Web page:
Wednesday, 18 April 2007
Not surprisingly my favourite Swiss buses are the ones that were in service when I was at school there between 1963 and 1965. But these elegant Lausanne FBW trolleybuses with locally built Eggli bodywork are a hit with many enthusiasts and despite their age still managed to look more modern than many of the newer buses with their square profiles. In September 1990 No.669 still managed to look both smart and sunny despite the Summer Showers.
Once Leylands and AEC's were everywhere in the Benilux Countries. Sadly in Amsterdam and at Arnheim on the German border I saw only DAF based buses of this standard Dutch type but whilst travelling I made a brief detour to follow this the only Leyland I saw and had to get a picture. Maybe I should have gone to Rotterdam or The Hague too but even though I had to take this one against the light I got my bus and an audience.
Tuesday, 17 April 2007
Nottingham has long been famed for it's interesting fleet having been big enough with about 350 vehicles to order buses to it's own specification. Nottingham's double-decker Standards were usually well-rounded so one-offs like No.395, EMY 560Y with it's uncompromisingly square body was something of a contrast. Waiting to depart for Gedling one is left in little doubt that it is a Scania because it was originally a manufacturer's demonstrator.
London Transport was pleased that so many operators found their redundant Routemasters such a useful marketing tool in the heady days of Deregulation but on the other hand they were not happy when they were turned out on to the streets in red and branded as London Buses as happened at Manchester. Two of them with GMT pass the ill-fated Arndale Centre on the 143 which heads down the busy Wilmslow Road, a local competition hot-spot with lots of student accommodation to generate traffic.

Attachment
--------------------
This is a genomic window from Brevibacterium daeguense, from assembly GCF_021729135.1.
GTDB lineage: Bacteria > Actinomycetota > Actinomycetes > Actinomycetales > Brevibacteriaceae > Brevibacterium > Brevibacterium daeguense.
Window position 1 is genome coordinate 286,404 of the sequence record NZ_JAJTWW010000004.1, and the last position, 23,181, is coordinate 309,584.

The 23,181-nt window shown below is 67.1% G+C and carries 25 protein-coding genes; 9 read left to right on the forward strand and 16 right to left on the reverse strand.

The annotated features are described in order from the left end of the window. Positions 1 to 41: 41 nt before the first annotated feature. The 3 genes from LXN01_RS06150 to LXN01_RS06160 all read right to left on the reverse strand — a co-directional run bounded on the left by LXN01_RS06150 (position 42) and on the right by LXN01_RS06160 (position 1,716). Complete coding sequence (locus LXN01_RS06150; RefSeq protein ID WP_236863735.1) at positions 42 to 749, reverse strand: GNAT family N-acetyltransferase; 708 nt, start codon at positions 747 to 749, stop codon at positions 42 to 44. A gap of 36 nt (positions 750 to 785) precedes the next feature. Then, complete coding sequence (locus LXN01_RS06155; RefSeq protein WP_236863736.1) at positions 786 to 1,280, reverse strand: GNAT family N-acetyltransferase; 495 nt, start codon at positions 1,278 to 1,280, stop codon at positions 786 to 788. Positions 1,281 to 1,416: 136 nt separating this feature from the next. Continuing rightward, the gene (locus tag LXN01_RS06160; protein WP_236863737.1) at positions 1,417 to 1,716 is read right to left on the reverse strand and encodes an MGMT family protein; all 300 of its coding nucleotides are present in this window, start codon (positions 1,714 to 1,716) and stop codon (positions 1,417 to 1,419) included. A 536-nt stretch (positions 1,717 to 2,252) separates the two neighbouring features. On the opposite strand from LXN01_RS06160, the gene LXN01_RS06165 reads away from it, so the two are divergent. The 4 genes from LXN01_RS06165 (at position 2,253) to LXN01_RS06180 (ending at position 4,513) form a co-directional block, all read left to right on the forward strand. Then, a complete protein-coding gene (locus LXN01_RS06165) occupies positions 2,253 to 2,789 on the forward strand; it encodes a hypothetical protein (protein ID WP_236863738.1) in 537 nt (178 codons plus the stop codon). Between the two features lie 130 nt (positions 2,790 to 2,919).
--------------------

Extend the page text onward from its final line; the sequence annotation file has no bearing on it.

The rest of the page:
Monday, 16 April 2007
I don't suppose anyone would want to publish a book on Swiss Post PTT bus garages except perhaps myself for they are usually fairly functional. But I'm glad I visited a lot of the old ones like Delemont in The Jura Region so that I could visualise the scene during my era when I was at school here in the Sixties. By the time I took this photo in fact all the true PTT buses had been moved into a spanking new garage a little further out of town on an industrial estate. For a time the local Post Autohalter contractor Mercay moved in to the old garage before finally selling-up and being absorbed into the main fleet along with some of the vehicles including the Mercedes midibus seen here.
Sunday, 15 April 2007
Once when Hereford Bus Station used to be full of bright red BMMO Midland Red buses one hardly noticed that it resembled a cattle market. Now under NBC management by the Eighties most of it's activities seemed to be confined to the city itself and what was left of the company's once extensive network of country services which used the bus station had been left to be picked up by Independents like Bengry's Primrose Motor Services of Leominster using mostly secondhand lightweight Bedford and Ford coaches.